McNally says the fine distinctions once made between
conduction disturbance that comes from damaged conducting tissue and that
from cardiomyopathy may not be so important, now that new devices can take
care of both.
“Direct damage to the specialized conduction system could
be involved,” she says of patients with EDMD, “or the signal disruption
could come from scarred areas of the heart muscle. We can’t always tell
the difference; there’s a lot of overlap. Since we now treat it with a
defibrillator, I’m not sure it makes that much difference. Really what
we’re talking about is who needs a defibrillator and who doesn’t.”
Another new development is the biventricular
pacemaker, a device designed to make sure the right and left
ventricles are working together with a lead placed in each. This kind of
cardiac therapy, called resynchronization, can be used to treat a
failing pump — heart failure — that comes from cardiomyopathy or
“Right now if you’re a heart failure doctor and you take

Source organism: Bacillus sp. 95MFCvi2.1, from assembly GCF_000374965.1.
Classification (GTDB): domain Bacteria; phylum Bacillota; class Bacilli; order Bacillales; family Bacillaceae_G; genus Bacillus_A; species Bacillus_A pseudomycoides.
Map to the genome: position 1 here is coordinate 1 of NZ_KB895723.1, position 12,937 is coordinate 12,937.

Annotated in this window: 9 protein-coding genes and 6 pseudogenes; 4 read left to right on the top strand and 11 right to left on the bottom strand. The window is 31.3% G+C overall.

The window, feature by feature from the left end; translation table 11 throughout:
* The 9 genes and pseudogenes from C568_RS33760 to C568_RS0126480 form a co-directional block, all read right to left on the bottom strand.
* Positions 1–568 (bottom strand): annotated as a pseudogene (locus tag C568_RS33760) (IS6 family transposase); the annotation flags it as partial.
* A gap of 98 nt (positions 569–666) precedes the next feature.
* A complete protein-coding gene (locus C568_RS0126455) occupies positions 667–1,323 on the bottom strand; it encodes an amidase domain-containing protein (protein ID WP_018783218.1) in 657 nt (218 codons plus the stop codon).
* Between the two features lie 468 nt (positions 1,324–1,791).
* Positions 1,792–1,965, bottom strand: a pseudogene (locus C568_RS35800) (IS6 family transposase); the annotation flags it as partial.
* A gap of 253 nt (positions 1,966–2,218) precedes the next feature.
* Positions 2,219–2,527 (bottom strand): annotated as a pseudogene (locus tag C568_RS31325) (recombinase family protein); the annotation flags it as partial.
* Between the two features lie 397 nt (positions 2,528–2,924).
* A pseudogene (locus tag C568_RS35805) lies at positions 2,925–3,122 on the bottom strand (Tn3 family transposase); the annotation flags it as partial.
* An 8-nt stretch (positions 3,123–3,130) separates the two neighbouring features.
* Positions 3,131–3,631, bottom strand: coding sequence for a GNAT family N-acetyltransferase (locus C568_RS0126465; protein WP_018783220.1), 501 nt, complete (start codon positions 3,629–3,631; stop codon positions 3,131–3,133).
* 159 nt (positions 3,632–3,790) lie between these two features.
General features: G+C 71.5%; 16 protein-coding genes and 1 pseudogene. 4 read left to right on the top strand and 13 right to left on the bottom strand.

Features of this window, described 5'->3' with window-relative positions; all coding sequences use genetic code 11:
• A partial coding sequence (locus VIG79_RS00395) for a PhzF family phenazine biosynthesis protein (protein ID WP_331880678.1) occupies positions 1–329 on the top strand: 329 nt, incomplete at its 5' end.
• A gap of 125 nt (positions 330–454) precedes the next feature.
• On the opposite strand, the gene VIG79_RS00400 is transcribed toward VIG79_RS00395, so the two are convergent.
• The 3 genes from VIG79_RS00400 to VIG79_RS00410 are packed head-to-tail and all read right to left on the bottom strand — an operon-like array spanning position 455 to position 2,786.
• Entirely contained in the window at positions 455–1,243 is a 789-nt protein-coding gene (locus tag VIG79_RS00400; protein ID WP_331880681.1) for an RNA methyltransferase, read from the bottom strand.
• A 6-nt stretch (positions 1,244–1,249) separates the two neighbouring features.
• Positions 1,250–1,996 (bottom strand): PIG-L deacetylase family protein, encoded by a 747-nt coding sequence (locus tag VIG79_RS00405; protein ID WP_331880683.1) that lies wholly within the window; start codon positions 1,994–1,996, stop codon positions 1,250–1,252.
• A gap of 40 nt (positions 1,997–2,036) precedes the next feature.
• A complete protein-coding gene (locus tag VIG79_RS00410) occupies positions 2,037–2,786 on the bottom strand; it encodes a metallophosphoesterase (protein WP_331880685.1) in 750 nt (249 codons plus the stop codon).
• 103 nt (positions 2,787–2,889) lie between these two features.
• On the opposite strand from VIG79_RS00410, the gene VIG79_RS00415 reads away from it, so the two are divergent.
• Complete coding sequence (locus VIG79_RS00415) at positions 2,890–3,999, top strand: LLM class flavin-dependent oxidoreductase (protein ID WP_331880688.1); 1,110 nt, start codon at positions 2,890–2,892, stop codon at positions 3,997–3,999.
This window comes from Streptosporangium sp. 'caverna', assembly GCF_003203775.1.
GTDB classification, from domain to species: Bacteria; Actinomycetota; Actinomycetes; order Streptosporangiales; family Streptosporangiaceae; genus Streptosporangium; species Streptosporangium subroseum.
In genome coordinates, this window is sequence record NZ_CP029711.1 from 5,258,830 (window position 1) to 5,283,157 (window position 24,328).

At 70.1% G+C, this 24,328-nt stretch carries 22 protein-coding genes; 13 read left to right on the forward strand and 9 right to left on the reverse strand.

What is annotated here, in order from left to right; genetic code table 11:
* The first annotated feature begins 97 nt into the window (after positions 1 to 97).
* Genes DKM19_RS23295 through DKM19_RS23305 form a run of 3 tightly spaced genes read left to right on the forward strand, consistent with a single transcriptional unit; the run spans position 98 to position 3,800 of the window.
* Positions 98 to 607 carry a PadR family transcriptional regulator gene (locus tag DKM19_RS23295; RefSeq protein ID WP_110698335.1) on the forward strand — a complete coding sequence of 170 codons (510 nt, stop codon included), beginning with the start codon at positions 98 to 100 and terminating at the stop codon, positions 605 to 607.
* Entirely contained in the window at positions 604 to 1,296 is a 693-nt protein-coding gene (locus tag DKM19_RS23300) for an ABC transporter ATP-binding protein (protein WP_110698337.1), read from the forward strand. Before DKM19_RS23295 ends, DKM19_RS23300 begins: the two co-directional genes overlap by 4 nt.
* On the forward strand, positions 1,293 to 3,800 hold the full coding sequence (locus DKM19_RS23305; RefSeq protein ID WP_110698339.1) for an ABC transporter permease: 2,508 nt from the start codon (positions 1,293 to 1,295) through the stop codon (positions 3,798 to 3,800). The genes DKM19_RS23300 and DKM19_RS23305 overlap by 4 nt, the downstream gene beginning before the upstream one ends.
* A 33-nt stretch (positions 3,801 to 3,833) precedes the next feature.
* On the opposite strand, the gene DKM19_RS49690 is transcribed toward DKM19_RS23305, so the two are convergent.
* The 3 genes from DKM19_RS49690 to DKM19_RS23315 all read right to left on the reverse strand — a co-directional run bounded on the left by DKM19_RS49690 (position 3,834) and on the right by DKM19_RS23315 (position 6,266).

care of people with cardiomyopathy, you really want to have an
electrophysiologist standing next to you,” McNally says. “We manage the
Even though the root cause of most MD-related cardiac
problems is the direct effect of a lack of or an abnormality in a heart
muscle protein, respiratory function plays a role in harming or helping
the heart as well. These two systems are intertwined.
In an environment of low oxygen and high carbon dioxide,
the heart has to work harder, Towbin says. Many of his patients use
noninvasive assisted ventilation, particularly at night, and he thinks
that helps their hearts.
McNally is also enthusiastic about treating the
respiratory aspects of MD. “I’m so excited that they put out the
guidelines for that,” she says, referring to guidelines for respiratory
care in DMD published by the American Thoracic Society in 2004.
sonographer Roxanne Ross performs an echocardiogram,
a painless test in which sound waves are
transmitted to a computer and converted
to an image of Jarrod's beating heart.
“Supporting lung function with BiPAP [a form of
noninvasive ventilation] at night for as long as possible, and choosing to